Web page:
But how does a mind flayer society actually work? On the backs of humanoid slaves and their innate psionic ability mostly. Their fearsome psionic powers are enough to subdue a lot of various humanoids. The more useful ones are kept as psychically dominated slaves, the rest are brain snacks. Of course, in times of trouble even the most useful thrall can double as a brain ration. Slaves run the city, ruled by the mind flayers, who are in turn subject to the absolute psionic power of the elder brain. A mind flayer colony, with hundreds of individuals able to do a mind blast should strike terror in any sentient creature. It is only when mind flayers are sent away to gather intelligence or carry out the elder brain's orders that they have a chance at independence from the hive mind. These "renegade mind flayers" sometimes try to form colonies of their own, or even ally themselves with other humanoids, but any independent thought or personality melts away if they're brought within the psychic grasp of an elder brain.
Finally, all this usually happens in the dark, quite specifically the underdark . Mind flayers live on this world of the material plane to hide away from interstellar threats and the sunlight. They're physically hurt by the sun, and the dark caverns beneath the surface world are perfect for them. Most mind flayer colonies exist in the underdark or are hidden away on other planes. In older versions of D&D, and specifically in the SpellJammer setting, they were interdimensional voyagers, and also travelled to countless worlds in their space ships.
Mind Flayer Stats
There are a ton of mind flayer variants from back in 3rd edition, from illithid dragons to the mighty elder brains themselves. Now in 5th edition we've got the standard version straight from the monster manual, a couple of mind flayers with some extra spells, and a full-fledged mind flayer lich. We also got the gnome cenomorph variants out of Icewind Dale . For the moment, let's focus on the standard version, in all its squidly goodness.
Medium aberration, lawful evil
Armor Class 15 (breastplate)
Hit Points 71 (13d8 + 13)
Speed 30 ft.
STR DEX CON INT WIS CHA
11 (+0) 12 (+1) 12 (+1) 19 (+4)17 (+3)17 (+3)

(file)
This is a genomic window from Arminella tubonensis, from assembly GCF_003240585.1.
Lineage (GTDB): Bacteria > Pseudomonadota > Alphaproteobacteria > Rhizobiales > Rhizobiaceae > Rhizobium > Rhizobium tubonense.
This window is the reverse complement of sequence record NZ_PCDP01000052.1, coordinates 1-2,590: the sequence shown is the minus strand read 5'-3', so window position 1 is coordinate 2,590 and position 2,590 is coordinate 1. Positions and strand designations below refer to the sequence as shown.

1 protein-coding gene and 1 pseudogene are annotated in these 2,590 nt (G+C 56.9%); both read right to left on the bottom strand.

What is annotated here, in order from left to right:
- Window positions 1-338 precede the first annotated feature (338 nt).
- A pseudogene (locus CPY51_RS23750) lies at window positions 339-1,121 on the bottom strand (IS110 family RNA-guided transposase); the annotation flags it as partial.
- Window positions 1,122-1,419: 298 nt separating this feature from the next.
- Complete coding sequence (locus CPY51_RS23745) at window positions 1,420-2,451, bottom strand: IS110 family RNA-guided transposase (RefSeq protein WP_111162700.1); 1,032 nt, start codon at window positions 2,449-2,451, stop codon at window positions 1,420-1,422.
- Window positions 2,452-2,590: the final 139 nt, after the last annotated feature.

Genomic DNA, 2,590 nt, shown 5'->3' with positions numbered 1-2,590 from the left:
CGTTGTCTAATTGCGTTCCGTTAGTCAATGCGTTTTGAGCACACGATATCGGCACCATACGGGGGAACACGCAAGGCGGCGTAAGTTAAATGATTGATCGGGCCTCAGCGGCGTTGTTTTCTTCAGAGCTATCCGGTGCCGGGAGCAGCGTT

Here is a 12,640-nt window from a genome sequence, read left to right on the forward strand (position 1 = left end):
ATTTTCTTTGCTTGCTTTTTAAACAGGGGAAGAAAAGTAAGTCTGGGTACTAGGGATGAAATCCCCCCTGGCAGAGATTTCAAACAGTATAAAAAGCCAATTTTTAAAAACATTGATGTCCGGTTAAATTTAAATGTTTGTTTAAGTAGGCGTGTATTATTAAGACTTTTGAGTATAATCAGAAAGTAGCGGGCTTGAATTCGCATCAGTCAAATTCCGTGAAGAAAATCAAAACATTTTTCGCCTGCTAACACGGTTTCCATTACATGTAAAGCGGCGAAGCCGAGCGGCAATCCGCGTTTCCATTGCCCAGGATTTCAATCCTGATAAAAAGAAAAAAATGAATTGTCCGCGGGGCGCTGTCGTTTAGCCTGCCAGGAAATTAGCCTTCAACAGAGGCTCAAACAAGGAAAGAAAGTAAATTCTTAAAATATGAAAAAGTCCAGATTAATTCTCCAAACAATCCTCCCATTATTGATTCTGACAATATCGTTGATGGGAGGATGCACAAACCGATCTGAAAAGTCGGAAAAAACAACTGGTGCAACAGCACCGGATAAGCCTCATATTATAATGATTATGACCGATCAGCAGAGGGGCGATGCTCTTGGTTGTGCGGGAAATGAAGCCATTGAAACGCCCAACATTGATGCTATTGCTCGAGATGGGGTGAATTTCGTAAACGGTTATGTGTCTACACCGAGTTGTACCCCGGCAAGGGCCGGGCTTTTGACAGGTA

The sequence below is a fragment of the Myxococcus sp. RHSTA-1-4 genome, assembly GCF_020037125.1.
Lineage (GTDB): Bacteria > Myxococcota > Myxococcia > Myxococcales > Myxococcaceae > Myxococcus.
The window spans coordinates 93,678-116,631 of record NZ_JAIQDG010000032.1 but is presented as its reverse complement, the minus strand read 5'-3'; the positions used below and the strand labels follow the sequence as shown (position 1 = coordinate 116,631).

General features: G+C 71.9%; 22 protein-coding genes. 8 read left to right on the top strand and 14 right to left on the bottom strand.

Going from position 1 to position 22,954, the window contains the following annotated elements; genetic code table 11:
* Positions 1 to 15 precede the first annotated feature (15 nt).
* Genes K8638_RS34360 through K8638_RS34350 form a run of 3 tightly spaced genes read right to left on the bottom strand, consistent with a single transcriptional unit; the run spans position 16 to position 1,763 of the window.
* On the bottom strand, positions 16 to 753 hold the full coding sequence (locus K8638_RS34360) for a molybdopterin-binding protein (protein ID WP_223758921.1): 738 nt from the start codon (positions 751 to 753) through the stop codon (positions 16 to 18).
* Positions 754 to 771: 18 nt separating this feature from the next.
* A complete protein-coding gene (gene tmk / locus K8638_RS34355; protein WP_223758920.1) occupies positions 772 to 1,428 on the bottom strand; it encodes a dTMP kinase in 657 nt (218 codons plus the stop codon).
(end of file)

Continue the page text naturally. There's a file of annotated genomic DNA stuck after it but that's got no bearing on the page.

Saving Throws Int +7, Wis +7, Cha +6
Skills Arcana +7, Deception +6, Insight +6, Perception +6, Persuasion +6, Stealth +4
Senses darkvision 120 ft., passive Perception 16
Languages Deep Speech, Telepathy 120 ft., Undercommon
Challenge 7 (2,900 XP)
Magic Resistance . The mind flayer has advantage on saving throws against spells and other magical effects.
Innate Spellcasting (Psionics). The mind flayer's innate spellcasting ability is Intelligence (spell save DC 15). It can innately cast the following spells, requiring no components:
At will: detect thoughts, levitate
1/day each: dominate monster, plane shift (self only)
Tentacles. Melee Weapon Attack: +7 to hit, reach 5 ft., one target. Hit: 15 (2d10 + 4) psychic damage. If the target is Medium or smaller, it is grappled (escape DC 15) and must succeed on a DC 15 Intelligence saving throw or be stunned until this grapple ends.
Extract Brain. Melee Weapon Attack: +9 to hit, reach 5 ft., one incapacitated humanoid grappled by the mind flayer. Hit: The target takes 55 (10d10) piercing damage. If this damage reduces the target to 0 hit points, the mind flayer kills the target by extracting and devouring its brain.
Mind Blast (Recharge 5-6). The mind flayer magically emits psychic energy in a 60-foot cone. Each creature in that area must succeed on a DC 15 Intelligence saving throw or take 22 (4d8 + 4) psychic damage and be stunned for 1 minute. A creature can repeat the saving throw at the end of each of its turns, ending the effect on itself on a success. This psychic blast can be absolutely devastating to a party in combat. It's important to note that a stunned victim automatically fails strength and dexterity saving throws.
Using a Mind Flayer as a DM
A renegade (single) mind flayer can be an excellent BBEG (big bad evil guy) for tier 1 adventures, or an entire colony can be a major threat for even tier 3 or 4 adventurers. However, they're really meant to be a cerebral opponent and I don't recommend just throwing them at the party in a random corner of a dungeon.
Mind flayers are insidious masterminds . Set one up as the "mysterious benefactor" buying up the slaves from all the local raiders. Or have the players investigate a shadowy cult whose members keep disappearing only to discover the horribly squiddy truth. Mind flayers shouldn't jump out at players and attack them, they should be the masterminds behind it all. Give them a swivel chair to spin dramatically as they give a villain monologue and stroke a pet intellect devourer.